The PACA also imposes a statutory trust for the benefit of unpaid 
suppliers or sellers on perishable agricultural commodities received 
and accepted but not yet paid for, and may encumber products derived 
from those commodities, and any receivables or proceeds due from the 
sale of those commodities or products.
    In the case of a business failure or bankruptcy of an entity 
subject to PACA, the debtor's inventory and receivables (PACA trust 
assets) are not property of the estate and are not available for 
general distribution until the claims of PACA creditors who have 
preserved their trust rights have been satisfied. Because of the 
statutory trust provision, PACA trust creditors who have preserved 
their trust rights with the appropriate written notices, including 
sellers outside of the United States, have a far greater chance of 
recovering the money owed to them should an entity subject to PACA go 
out of business. The PACA trust provisions protect producers and the 
majority of firms trading in fruits and vegetables as each buyer of 
perishable agricultural commodities in the marketing chain becomes a 
seller in its own turn.
    In 1995, the PACA was amended to provide that licensed sellers of 
fresh and frozen fruits and vegetables may provide notice to buyers of 
their intention to preserve trust benefits by including specific 
language on invoice and billing documentation. The required language 
reads: ``The perishable agricultural commodities listed on this invoice 
are sold subject to the statutory trust authorized by section 5(c) of 
the Perishable Agricultural Commodities Act, 1930 (7 U.S.C. 499e(c)). 
The seller of these commodities retains a trust claim over these 
commodities, all inventories of food or other products derived from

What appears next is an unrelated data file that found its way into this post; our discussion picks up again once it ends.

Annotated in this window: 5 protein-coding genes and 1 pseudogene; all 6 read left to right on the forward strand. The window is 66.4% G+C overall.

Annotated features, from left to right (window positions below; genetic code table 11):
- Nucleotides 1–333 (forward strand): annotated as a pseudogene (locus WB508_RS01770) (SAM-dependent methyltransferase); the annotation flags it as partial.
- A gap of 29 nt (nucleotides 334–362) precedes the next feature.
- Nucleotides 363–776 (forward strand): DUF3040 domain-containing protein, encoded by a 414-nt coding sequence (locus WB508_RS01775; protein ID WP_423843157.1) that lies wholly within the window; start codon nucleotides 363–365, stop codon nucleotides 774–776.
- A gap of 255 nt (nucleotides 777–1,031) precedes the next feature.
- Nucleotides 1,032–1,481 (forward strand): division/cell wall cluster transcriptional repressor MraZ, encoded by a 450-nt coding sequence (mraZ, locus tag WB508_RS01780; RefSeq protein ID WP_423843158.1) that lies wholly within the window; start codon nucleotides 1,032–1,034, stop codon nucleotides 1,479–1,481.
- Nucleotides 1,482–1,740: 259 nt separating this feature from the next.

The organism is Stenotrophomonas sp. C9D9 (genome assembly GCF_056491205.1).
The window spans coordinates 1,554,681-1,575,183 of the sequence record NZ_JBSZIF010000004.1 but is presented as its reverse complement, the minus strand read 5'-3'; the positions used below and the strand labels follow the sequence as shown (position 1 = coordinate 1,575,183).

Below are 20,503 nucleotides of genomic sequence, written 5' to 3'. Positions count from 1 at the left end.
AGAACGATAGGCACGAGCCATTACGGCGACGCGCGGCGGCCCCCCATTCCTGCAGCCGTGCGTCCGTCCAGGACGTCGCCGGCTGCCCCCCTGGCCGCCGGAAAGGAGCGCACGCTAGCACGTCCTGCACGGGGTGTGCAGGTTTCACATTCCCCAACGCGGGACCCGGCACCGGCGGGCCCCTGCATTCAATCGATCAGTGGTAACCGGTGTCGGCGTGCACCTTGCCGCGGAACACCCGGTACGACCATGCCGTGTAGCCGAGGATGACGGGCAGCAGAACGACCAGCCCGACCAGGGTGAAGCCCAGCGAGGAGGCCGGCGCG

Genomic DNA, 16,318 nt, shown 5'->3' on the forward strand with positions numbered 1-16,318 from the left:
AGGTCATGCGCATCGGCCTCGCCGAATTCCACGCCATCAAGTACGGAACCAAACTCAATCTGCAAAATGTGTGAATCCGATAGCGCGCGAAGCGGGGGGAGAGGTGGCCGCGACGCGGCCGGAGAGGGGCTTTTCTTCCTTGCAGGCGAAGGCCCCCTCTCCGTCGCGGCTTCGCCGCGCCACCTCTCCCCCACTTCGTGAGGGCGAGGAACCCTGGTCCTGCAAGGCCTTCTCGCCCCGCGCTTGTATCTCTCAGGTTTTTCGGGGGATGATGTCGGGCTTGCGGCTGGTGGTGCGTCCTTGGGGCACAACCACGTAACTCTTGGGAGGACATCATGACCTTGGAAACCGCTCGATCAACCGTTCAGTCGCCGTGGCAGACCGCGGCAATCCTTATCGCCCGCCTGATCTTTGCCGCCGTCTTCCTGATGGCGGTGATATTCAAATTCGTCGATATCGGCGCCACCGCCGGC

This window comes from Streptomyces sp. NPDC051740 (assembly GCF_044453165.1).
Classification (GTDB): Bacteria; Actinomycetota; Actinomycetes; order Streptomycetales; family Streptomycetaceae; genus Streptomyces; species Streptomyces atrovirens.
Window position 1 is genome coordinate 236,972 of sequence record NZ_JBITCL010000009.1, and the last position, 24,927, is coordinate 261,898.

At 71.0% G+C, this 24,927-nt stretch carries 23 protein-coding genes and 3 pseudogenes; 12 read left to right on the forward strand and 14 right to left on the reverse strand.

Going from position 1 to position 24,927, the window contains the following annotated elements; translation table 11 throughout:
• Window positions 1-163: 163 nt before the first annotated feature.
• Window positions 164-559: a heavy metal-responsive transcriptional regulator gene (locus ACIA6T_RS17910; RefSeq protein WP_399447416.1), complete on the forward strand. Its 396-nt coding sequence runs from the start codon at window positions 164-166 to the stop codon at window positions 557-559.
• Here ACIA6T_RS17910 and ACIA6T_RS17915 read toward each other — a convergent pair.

these commodities, and any receivables or proceeds from the sale of 
these commodities until full payment is received.'' (7 U.S.C. 
499e(c)(4)).

Amendment of PACA Regulations To Allow for Electronic Invoicing

    The PACA regulations (7 CFR 46.46(a)(5)) were amended in 1997 to 
state that electronic communications are considered ``ordinary or usual 
billing and invoice statements'' within the meaning of Section 5(c)(4) 
of the PACA. Under the 1997 amendments to the PACA regulations, unpaid 
PACA licensed sellers or suppliers of fresh and frozen fruits and 
vegetables have the option of providing notice to buyers of their 
intention to preserve their trust rights by including the specified 
language contained in Section 5(c)(4) of the PACA on their billing or 
invoice statements, whether those statements are paper documentation or 
electronic transmissions. Alternatively, as provided in the PACA and 
regulations, sellers (licensed or non-licensed) can also satisfy the 
notice requirement by sending the buyer a separate detailed notice of 
their intent to preserve trust benefits within thirty (30) days of 
payment default. Whichever method of providing notice is used to 
preserve trust benefits, in order to claim the benefit of the trust, 
payment terms may not exceed 30 days from date of acceptance.
    Since the amendment to the regulations, a number of produce sellers 
voiced concern that their PACA trust rights might not be preserved if: 
(1) The buyer/buyer's agent either willfully or through oversight did 
not receive the entire electronic transmission (i.e., electronic